Successful workshop tips: Part 2 on designing the session

[Guest post by Diego Kerner, Managing Partner of Latin America] 

This is the second of two posts that look at the learning from over 500 brandgym workshops. After sharing some principles of effective workshop planning and facilitation last week, I'll now go through a proven overall structure for any workshop:

1)   Start with the end game in mind: news from the future

Starting with the end means that the first thing you have to do when designing the workshop is clarifying its outputs. Only after that, you come back to what is the optimum design and inputs to achieve your objectives. 

During the workshop, you should not only share these expected outcome with participants, but let them think they can achieve them with your help. In a way, a clear and inspirational "North Star" objective acts as a powerful magnet that attracts and enthuses people´s minds towards it.

We use many exercises in brandgym workshops to do this. My favourite is to show them a business magazine cover dated in the future with an article explaining how the team achieved the objective.

2)   Back to the present

Now that the team is committed towards a common goal, as a facilitator you should turn them on and engage them into a positive, active, collaborative and creative mode. Exercises can include breathing deeply 3-4 times, moving your body to get your creative juices flowing or taking notes of your pending "to do" list  and giving these to the facilitator. Never, ever start a workshop “cold”; warming up and setting the right mood is a high return time investment in terms of workshop outputs.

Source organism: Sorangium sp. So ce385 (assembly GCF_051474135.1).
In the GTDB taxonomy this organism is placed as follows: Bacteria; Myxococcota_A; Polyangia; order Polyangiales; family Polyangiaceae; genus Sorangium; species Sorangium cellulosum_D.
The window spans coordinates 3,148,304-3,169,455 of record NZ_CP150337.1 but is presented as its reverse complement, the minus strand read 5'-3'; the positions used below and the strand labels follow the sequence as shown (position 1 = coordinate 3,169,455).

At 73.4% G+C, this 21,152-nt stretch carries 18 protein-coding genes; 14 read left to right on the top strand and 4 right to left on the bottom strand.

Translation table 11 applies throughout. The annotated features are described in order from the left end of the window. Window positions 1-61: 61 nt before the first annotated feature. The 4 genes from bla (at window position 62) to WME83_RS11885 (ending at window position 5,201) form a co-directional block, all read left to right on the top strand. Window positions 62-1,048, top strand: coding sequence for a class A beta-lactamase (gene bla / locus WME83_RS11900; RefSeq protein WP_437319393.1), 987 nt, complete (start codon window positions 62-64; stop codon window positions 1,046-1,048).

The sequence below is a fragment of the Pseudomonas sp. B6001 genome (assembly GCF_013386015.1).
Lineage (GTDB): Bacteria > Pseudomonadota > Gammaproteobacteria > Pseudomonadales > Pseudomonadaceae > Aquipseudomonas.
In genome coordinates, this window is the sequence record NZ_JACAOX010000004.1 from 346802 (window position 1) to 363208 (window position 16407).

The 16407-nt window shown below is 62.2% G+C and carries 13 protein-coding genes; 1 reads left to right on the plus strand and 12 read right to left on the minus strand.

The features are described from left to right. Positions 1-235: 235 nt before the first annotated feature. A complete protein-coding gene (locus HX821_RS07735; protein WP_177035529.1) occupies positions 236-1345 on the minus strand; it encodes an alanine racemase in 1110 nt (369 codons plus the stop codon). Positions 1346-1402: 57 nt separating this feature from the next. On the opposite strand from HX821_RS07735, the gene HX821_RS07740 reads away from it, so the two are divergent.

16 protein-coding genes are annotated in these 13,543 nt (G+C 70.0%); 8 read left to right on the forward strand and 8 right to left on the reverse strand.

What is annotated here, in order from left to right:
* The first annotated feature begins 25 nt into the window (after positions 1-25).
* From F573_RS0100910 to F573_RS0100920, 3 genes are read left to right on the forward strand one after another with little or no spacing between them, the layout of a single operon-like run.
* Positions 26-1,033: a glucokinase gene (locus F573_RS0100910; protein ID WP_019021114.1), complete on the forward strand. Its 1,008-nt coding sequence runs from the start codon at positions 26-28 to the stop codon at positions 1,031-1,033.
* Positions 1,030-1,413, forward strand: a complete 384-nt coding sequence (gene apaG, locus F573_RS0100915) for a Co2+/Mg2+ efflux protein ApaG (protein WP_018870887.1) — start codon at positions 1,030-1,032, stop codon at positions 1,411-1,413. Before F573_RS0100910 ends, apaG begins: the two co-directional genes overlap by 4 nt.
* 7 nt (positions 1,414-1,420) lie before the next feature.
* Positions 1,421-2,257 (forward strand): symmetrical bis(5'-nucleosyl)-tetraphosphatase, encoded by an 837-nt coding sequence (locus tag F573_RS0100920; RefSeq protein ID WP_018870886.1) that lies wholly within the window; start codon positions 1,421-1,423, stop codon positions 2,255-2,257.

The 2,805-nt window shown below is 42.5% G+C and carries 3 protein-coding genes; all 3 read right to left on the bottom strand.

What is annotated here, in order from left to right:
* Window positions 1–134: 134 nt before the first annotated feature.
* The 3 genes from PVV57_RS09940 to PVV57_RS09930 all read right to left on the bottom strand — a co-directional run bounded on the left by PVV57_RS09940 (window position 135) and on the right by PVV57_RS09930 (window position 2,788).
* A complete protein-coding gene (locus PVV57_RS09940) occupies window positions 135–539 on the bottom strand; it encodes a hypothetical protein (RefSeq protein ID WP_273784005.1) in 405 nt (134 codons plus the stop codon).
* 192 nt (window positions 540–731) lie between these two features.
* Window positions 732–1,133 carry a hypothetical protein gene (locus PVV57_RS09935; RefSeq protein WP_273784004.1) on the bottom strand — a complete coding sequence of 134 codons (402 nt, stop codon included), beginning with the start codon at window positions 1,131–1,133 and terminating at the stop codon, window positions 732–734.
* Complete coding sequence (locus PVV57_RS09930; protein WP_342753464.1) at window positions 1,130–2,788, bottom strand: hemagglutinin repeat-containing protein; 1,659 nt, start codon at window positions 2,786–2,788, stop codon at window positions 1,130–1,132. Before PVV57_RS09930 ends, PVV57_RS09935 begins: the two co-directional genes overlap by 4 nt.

3)   Stimuli-decision

After establishing and aligning around what you all want to walk out with, it is time to start rolling up the sleeves and to getting to work. The logic here is to split decisions into manageable bits; by solving these as a team, you start building towards the bigger objective. For each of these bits, you will use different kind of stimuli to provoke new thinking and/or make the team consider learnings from the past of information you want them to be aware of. Some common mistakes to avoid here: information overload (that can be as damaging as lack of information), too much inspiration with not enough information (you could end up with very sexy ideas that do not solve the challenge) and lacking a proper process/workout to enable participants to use the stimuli to generate insights or ideas.

4)   Check out

You are moving towards the end of the session. It is time to recap on what was done, organize it if needed and check vs workshop objective. Is the output clear? Does this output answer the brief? Are we all in the same page? Are the next steps to make it happen well established (who does what by when with what resources)?

Again, on the “human side”: how do participants feel about what was done? How do they leave the room? What do they take with them? What was great? What needs to be done different next time? Great facilitaros do not fear to go into evaluation mode as this is the best way to improve

5)   End on a high

As a facilitator make sure you always end on a high by doing some activity that builds on the topic of the workshop. For example, a couple of months ago we did a fantastic project for a Mexican food portfolio and we ended up cooking together. People will leave the workshop happier, more energized and with higher chances of bringing to life what was agreed during the workshop.

In summary, although there are many types of workshop, a good overall structure should always include: setting clear and loud what are the workshop objectives, engaging participants minds and hearts towards it, managing properly the flow of stimuli-decision splitting into logical pieces and then building it up again at the end to check vs objective and ending on a high.